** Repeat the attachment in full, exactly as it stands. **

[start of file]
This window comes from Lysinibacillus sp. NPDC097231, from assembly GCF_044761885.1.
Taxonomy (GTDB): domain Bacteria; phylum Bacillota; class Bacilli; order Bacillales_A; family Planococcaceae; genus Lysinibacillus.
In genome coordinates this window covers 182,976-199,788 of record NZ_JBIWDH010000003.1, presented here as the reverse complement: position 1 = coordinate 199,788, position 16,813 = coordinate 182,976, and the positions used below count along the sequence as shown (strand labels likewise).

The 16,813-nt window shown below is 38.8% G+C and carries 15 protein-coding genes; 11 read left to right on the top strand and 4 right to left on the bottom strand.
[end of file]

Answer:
This window comes from Lysinibacillus sp. NPDC097231, from assembly GCF_044761885.1.
Taxonomy (GTDB): domain Bacteria; phylum Bacillota; class Bacilli; order Bacillales_A; family Planococcaceae; genus Lysinibacillus.
In genome coordinates this window covers 182,976-199,788 of record NZ_JBIWDH010000003.1, presented here as the reverse complement: position 1 = coordinate 199,788, position 16,813 = coordinate 182,976, and the positions used below count along the sequence as shown (strand labels likewise).

The 16,813-nt window shown below is 38.8% G+C and carries 15 protein-coding genes; 11 read left to right on the top strand and 4 right to left on the bottom strand.